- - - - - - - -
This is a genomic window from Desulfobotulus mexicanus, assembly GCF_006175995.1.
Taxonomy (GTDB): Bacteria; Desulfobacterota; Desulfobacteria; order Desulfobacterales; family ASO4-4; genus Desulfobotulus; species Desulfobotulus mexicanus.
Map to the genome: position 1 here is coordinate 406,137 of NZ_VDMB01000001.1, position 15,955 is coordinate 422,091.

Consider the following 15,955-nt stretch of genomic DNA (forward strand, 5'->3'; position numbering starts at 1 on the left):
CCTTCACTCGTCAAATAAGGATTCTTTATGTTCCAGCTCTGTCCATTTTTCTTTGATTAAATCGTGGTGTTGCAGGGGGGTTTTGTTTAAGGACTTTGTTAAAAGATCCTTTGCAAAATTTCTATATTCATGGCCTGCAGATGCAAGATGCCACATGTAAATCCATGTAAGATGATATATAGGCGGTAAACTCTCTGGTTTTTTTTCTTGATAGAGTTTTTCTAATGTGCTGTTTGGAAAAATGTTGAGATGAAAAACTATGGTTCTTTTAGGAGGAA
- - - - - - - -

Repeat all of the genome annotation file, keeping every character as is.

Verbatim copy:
This is a genomic window from Desulfobotulus mexicanus, assembly GCF_006175995.1.
Taxonomy (GTDB): Bacteria; Desulfobacterota; Desulfobacteria; order Desulfobacterales; family ASO4-4; genus Desulfobotulus; species Desulfobotulus mexicanus.
Map to the genome: position 1 here is coordinate 406,137 of NZ_VDMB01000001.1, position 15,955 is coordinate 422,091.

Consider the following 15,955-nt stretch of genomic DNA (forward strand, 5'->3'; position numbering starts at 1 on the left):
CCTTCACTCGTCAAATAAGGATTCTTTATGTTCCAGCTCTGTCCATTTTTCTTTGATTAAATCGTGGTGTTGCAGGGGGGTTTTGTTTAAGGACTTTGTTAAAAGATCCTTTGCAAAATTTCTATATTCATGGCCTGCAGATGCAAGATGCCACATGTAAATCCATGTAAGATGATATATAGGCGGTAAACTCTCTGGTTTTTTTTCTTGATAGAGTTTTTCTAATGTGCTGTTTGGAAAAATGTTGAGATGAAAAACTATGGTTCTTTTAGGAGGAA